FKA twigs shares short film exploring the dynamic healing of womxn of colour
10 July 2020
FKA twigs and WePresent, WeTransfer’s editorial platform, launch their latest collaboration, the short film We Are The Womxn.
Directed by Ivar Wigan, the short film documents FKA twigs as she traveled to perform at Afropunk Festival in Atlanta in late 2019. There she joined forces with healer and spiritual leader Queen Afua to host a moon dance in celebration of the sacred womxn. After the moon dance, twigs led the womxn to Blue Flame: Atlanta landmark and the city’s first Black strip club. Summoning the divine feminine, together they created an environment in which womxn danced for each other.
The film captures glimpses of FKA twigs’ performance at Afropunk intertwined with scenes from both the sacred moon dance and Blue Flame, celebrating Atlanta’s dance community and rooting the craft of pole dancing in spirituality and matriarchal energy.
Empowering each other through dance and rituals, the short film shows elements of movement used by some of the first known healers. FKA twigs shares her intentions as the film progresses, “I decided to hold the second part of the all-female and femme sacred moon dance at Blue Flame, firstly to honor the heritage of pole dancing, but also to create a matriarchal dominance in a space that's usually filled with, and run by, male energy.”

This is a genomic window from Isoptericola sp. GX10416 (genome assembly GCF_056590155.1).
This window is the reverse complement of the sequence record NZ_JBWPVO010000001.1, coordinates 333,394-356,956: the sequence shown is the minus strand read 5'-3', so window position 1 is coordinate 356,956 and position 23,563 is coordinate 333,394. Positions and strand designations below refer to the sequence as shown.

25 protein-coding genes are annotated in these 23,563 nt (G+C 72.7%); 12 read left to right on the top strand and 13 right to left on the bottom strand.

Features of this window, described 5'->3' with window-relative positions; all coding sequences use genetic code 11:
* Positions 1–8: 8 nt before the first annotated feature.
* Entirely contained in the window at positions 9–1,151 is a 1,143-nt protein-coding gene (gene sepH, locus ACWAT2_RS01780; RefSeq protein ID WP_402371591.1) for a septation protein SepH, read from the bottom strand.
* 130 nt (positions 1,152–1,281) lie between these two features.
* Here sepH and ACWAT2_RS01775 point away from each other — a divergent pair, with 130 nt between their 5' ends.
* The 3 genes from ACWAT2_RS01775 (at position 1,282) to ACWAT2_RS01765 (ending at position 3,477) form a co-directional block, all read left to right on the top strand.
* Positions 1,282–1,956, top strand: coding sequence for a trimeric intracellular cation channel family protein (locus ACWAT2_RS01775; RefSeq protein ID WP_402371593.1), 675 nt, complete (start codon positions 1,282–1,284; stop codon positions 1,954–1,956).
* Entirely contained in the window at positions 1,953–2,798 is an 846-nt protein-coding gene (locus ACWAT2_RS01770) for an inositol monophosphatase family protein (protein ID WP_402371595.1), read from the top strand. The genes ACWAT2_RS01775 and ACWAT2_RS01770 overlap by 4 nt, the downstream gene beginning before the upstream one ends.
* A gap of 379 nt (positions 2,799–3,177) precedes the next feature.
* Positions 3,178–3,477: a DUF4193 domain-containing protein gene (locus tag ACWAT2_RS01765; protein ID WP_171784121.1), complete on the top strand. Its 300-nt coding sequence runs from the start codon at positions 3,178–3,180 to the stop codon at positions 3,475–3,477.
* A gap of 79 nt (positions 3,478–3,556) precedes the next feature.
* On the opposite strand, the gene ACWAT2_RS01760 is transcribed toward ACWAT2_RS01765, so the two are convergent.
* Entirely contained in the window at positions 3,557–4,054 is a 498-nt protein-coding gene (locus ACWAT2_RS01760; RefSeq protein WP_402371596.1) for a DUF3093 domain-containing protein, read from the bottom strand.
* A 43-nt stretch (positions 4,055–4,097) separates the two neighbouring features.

We Are The Womxn concludes FKA twigs’ year-long campaign for her album Magdalene and was filmed during her global tour. The campaign kicked off with the last FKA twigs commission from WePresent, Practice, a short film that celebrates the physical training and creative process that culminated in her GRAMMY-nominated music video “Cellophane.” Practice delved deep into the making of FKA twigs’ journey to mastering the craft of pole dancing, triumphantly pushing through physical and mental boundaries.
FKA twigs shares her take on the overall experience of creating We Are The Womxn, “I’m actually pretty shy but I felt so encouraged to dance and enjoy my body by all the amazing womxn who came together. I particularly bonded with one dancer at Blue Flame [named] Kharisma. She had such vibrant energy and at the beginning of the night she called the other girls on to the stage to be admired and supported in their expression. My experience at the Blue Flame solidified that, although historically womxn are often pitched against each other for their looks or their assets by the patriarchy, when left to our own devices we are incredibly nurturing and healing for each other.”